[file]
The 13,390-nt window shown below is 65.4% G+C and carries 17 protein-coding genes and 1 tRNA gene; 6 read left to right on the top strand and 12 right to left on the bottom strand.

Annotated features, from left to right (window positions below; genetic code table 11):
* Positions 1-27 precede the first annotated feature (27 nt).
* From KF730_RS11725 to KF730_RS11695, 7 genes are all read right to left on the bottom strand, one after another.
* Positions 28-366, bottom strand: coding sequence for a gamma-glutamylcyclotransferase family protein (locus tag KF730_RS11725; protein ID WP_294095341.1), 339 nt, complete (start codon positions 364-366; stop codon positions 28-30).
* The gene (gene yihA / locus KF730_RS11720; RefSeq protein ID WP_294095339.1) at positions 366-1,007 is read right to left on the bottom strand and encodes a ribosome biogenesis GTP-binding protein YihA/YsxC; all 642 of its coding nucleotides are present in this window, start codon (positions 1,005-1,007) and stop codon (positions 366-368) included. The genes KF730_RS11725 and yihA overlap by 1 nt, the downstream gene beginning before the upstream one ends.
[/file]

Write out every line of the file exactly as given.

The 13,390-nt window shown below is 65.4% G+C and carries 17 protein-coding genes and 1 tRNA gene; 6 read left to right on the top strand and 12 right to left on the bottom strand.

Annotated features, from left to right (window positions below; genetic code table 11):
* Positions 1-27 precede the first annotated feature (27 nt).
* From KF730_RS11725 to KF730_RS11695, 7 genes are all read right to left on the bottom strand, one after another.
* Positions 28-366, bottom strand: coding sequence for a gamma-glutamylcyclotransferase family protein (locus tag KF730_RS11725; protein ID WP_294095341.1), 339 nt, complete (start codon positions 364-366; stop codon positions 28-30).
* The gene (gene yihA / locus KF730_RS11720; RefSeq protein ID WP_294095339.1) at positions 366-1,007 is read right to left on the bottom strand and encodes a ribosome biogenesis GTP-binding protein YihA/YsxC; all 642 of its coding nucleotides are present in this window, start codon (positions 1,005-1,007) and stop codon (positions 366-368) included. The genes KF730_RS11725 and yihA overlap by 1 nt, the downstream gene beginning before the upstream one ends.